The city has failed to reach a state deadline to establish a teacher evaluation system for public school teachers, and $250 million in state aid for this year's budget is now said to be a bust.
The New York State Department Of Education wanted the state's 700 school districts to submit a teacher evaluation plan for approval by midnight Thursday, and city officials and the United Federation of Teachers spent the last six days in constant negotiations.
Mayor Michael Bloomberg and Schools Chancellor Dennis Walcott first confirmed in an afternoon press conference that talks fell apart early around 3 a.m. Thursday.
Bloomberg claimed an agreement could not be reached due to added requests from the teachers' union, but UFT President Michael Mulgrew said at a later press conference that an agreement was reached, but the mayor broke the deal.
The mayor said negotiations collapsed because the teachers' union wanted the entire agreement to expire, or sunset, in June 2015.
He said the condition would make the program useless because the process to remove an ineffective teacher from the classroom takes two years.
"If the agreement sunsetted in two years, the whole thing would be a joke and nobody would ever be able to be removed," Bloomberg said. "The law would be gone before the process could finish. It would essentially sabotage the entire agreement."
"The sunset was not really, we didn’t feel it was that controversial," Mulgrew said. "So many of the districts in the state have it, and it makes sense to go back and stop and take a look at what you’re doing."
Bloomberg said another sticking point was the union's request to double the number of arbitration hearings available for teachers who file grievances under the new ratings system.
The mayor also said last-minute changes made by union leaders to the scoring method would have ensured that fewer teachers would be deemed ineffective.
"Instead of working with us to tie up the lose ends of this agreement, they continued to insert unrelated, extraneous issues into these negotiations," Bloomberg said.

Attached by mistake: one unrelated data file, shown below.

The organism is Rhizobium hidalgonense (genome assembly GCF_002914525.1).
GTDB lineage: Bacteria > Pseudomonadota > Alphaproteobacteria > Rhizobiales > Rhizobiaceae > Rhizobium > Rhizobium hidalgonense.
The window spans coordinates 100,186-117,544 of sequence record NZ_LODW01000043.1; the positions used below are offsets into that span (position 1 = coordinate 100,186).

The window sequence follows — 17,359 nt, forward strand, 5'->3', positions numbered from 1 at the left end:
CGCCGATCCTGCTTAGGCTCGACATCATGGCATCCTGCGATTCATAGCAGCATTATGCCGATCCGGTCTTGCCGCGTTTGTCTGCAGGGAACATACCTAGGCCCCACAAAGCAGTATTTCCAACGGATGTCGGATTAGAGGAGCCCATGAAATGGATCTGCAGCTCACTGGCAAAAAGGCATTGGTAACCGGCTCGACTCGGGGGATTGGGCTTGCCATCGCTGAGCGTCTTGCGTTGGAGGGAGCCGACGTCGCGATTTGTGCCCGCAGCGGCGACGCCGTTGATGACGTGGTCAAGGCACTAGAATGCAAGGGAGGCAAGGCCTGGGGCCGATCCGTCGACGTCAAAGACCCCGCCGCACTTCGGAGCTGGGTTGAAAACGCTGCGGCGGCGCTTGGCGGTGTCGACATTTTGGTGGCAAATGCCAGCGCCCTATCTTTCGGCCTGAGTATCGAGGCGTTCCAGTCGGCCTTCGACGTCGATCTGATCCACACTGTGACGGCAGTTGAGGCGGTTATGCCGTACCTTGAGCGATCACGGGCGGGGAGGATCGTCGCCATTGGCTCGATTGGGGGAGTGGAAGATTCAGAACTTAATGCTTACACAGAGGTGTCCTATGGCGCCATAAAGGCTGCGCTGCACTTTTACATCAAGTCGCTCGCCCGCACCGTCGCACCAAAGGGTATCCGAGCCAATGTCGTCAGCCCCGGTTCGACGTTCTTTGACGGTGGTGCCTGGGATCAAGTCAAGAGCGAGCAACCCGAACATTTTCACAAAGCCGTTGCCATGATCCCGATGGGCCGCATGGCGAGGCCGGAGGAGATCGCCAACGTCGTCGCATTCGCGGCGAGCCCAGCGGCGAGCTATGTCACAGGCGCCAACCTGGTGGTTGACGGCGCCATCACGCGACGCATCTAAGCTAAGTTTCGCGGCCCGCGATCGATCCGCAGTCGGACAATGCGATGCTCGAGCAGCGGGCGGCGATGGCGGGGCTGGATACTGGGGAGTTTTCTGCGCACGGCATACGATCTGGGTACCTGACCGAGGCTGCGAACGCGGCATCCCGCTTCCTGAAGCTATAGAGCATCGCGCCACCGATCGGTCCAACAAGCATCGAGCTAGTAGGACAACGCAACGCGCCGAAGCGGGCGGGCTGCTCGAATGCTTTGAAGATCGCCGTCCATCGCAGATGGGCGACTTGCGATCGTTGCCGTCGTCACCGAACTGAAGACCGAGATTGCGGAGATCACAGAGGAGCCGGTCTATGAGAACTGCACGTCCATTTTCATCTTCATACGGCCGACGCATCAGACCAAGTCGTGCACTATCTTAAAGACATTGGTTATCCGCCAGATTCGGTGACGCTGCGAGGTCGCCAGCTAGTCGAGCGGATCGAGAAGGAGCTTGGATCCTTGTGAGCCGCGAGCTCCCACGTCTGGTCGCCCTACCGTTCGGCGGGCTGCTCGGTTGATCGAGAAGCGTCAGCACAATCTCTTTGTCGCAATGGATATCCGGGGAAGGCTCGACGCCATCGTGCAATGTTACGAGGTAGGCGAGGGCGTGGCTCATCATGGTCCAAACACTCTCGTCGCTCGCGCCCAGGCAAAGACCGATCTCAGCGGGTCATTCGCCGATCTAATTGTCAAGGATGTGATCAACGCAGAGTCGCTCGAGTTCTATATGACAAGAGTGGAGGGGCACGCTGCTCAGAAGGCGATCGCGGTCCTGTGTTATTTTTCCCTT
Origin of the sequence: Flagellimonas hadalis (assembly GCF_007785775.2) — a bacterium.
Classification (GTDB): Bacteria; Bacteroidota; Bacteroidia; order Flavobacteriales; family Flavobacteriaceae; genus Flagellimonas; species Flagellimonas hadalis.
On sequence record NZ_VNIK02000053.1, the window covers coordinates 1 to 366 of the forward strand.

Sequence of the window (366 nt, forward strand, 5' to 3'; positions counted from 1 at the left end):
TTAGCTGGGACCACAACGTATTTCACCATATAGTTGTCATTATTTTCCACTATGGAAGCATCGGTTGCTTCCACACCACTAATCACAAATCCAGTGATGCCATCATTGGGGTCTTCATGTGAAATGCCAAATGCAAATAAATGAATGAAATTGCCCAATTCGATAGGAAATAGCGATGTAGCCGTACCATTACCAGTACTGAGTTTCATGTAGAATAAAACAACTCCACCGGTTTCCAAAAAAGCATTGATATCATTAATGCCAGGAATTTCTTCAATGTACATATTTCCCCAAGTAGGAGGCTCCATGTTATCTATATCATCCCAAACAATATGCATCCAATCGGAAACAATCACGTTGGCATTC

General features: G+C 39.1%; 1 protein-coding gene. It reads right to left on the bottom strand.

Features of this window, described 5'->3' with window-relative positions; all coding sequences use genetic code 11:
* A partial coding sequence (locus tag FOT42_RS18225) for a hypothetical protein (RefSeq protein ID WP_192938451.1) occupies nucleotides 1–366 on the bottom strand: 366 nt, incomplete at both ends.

Mulgrew later blasted Bloomberg and his account of the late night bargaining process. He said a deal was in fact in place but the mayor "torpedoed" it at the last minute.
"Just stop it, just tell everyone the truth. You didn't want the deal, you blew it up," Mulgrew said. "You agreed, you kept moving the goal posts. It was nonstop 'We want more, more, more, more, more,' and it doesn't matter what's best for kids."
New York City was one of a handful that had not turned a rating system in, putting $250 million in state aid on the line.
UFT officials said earlier this week that the city had refused to take part in mediation, posing a serious threat to meeting the deadline.
Another one of the delayed school districts, in Buffalo, turned in an evaluation system this afternoon.
In a statement released Thursday morning, Governor Andrew Cuomo reiterated there would be no extensions or exceptions.
"Since we established one of the strongest teacher evaluation models in the nation last year, 98 percent of school districts have successfully implemented them," the statement read. "The remaining districts and their unions have until midnight tonight to do the same or they will forfeit the increase in education aid they have been counting on and both parties will have failed the children they serve."
The state aid was already part of in this school year's budget, and a lot of that money has already been spent by the city Department of Education.
The schools chancellor said there is no way to isolate individual schools from budget cuts resulting from the loss in state aid.
He said every school in the city will face painful cutbacks without a deal.